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Johnson & Johnson
J&J Commits to Safer Cosmetics Worldwide

Johnson & Johnson to phase out chemicals of concern from baby and adult cosmetics by 2015.

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04.16.14

Are lipsticks dangerous? (CNN, 4/4/2014)

Sharima Rasanayagam This article, which was written by Breast Cancer Fund Director of Science Sharima Rasanayagam, appears on CNN.com. Every day millions of women apply lipstick without a second thought. What many don't know is that lipsticks may contain lead,...

04.16.14

Avon finally gives triclosan the boot (The Guardian, 4/1/2014)

Facing pressure from shareholders and consumers who want safer cosmetics, Avon announced it will phase out the toxic chemical triclosan from its beauty and personal care products. While the Breast Cancer Fund and our Campaign for Safe Cosmetics are pleased...

03.28.14

Roundup: Flame retardants under fire

Firefighters and advocates take a stand to give toxics the boot.

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Cosmetics Popular with Teenagers Linked to Breast Cancer, Other Serious Health Problems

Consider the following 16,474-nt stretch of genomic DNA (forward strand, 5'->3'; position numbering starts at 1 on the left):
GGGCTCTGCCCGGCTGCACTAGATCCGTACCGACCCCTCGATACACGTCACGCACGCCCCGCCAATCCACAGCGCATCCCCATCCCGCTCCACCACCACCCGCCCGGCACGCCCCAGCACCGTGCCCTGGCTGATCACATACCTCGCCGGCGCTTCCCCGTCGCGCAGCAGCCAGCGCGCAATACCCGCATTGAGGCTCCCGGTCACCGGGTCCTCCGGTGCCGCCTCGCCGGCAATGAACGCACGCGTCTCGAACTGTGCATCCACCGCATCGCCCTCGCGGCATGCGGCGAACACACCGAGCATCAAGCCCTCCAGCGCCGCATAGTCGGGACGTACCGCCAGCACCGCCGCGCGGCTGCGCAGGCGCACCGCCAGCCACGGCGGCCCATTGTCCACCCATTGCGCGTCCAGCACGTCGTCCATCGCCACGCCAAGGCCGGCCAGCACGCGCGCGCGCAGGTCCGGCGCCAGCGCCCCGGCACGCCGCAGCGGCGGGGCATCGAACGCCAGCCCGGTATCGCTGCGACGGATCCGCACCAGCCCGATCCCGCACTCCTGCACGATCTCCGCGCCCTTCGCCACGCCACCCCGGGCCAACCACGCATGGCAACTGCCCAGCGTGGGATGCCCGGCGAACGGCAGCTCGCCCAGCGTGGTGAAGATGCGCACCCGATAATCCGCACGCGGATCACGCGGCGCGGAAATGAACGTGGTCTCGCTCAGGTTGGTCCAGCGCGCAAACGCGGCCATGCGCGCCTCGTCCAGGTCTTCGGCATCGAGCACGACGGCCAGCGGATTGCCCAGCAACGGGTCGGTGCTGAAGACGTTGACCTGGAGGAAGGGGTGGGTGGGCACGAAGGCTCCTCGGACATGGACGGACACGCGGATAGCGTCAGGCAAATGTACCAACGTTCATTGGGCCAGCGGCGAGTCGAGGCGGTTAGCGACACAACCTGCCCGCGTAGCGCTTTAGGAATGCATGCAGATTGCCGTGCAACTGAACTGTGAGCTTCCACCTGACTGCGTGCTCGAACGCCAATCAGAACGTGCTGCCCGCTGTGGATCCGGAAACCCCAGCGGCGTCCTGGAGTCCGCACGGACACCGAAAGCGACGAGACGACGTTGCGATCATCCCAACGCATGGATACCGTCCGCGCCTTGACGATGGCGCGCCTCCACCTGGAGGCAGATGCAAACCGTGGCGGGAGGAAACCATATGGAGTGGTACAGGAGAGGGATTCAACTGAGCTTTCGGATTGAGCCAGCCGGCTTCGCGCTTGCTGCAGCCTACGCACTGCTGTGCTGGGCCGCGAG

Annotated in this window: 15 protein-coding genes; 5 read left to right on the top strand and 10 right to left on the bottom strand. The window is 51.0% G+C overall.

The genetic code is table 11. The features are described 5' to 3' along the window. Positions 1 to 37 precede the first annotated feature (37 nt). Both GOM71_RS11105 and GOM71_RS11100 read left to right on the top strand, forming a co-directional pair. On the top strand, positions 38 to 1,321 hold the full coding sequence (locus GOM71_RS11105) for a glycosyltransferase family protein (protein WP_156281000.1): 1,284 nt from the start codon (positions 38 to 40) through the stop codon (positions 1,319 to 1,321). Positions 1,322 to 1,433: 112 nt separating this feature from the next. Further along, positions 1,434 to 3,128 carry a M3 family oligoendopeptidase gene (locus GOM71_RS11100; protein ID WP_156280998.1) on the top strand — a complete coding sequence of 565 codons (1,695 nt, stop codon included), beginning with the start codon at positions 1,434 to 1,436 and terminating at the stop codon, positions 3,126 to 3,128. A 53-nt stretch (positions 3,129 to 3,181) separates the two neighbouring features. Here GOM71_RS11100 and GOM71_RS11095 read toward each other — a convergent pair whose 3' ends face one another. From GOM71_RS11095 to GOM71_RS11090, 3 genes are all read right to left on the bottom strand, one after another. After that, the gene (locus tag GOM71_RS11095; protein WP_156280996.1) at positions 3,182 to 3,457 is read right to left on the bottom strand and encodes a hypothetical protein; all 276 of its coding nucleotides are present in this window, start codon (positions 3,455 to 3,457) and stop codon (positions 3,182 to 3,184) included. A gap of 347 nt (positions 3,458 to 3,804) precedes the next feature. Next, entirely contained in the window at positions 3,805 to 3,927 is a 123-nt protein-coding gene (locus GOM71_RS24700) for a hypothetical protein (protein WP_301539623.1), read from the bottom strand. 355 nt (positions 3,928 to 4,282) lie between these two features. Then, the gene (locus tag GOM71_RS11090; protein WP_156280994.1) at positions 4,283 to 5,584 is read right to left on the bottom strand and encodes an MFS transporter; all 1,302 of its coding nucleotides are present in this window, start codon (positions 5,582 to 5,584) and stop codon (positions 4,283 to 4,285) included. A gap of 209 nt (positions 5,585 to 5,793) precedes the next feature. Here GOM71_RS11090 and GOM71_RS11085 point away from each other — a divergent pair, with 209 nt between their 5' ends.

Adolescents are Especially Vulnerable to Toxic Exposures from Chemical Ingredients

FOR IMMEDIATE RELEASE: December 7, 2005
Contacts: Genevieve Roja or Kevin Donegan, Breast Cancer Fund (415) 346-8223

SAN FRANCISCO—Several cosmetics and personal care products popular with teenagers contain ingredients linked to breast cancer and other serious health problems, according to a new analysis of cosmetics products.

While the presence of such ingredients does not prove that an individual product causes cancer or other diseases, their use in multiple products applied to the skin is cause for concern, environmental health advocates say. Many teenagers, however, are unaware of hazardous ingredients in cosmetic and personal care products that are linked to cancer, genetic mutations and reproductive harm, or that safer choices usually exist in the market.

A recent study of beauty products by the Washington-based Environmental Working Group, called “Skin Deep”—an online, brand-by-brand safety guide that contains in-depth information on more than 14,000 products and their ingredients—revealed that several products specifically marketed to teenagers contained ingredients linked to cancer.

One nail polish brand popular with teens and used widely in nail salons, OPI Products uses multiple ingredients known or suspected to cause cancer or birth defects, including formaldehyde, toluene and dibutyl phthalate (DBP). The Skin Deep report rated the brand as being of “higher concern,” scoring 5.0 on the report’s safety scale, with 0 being of lowest concern and 5 being of highest concern.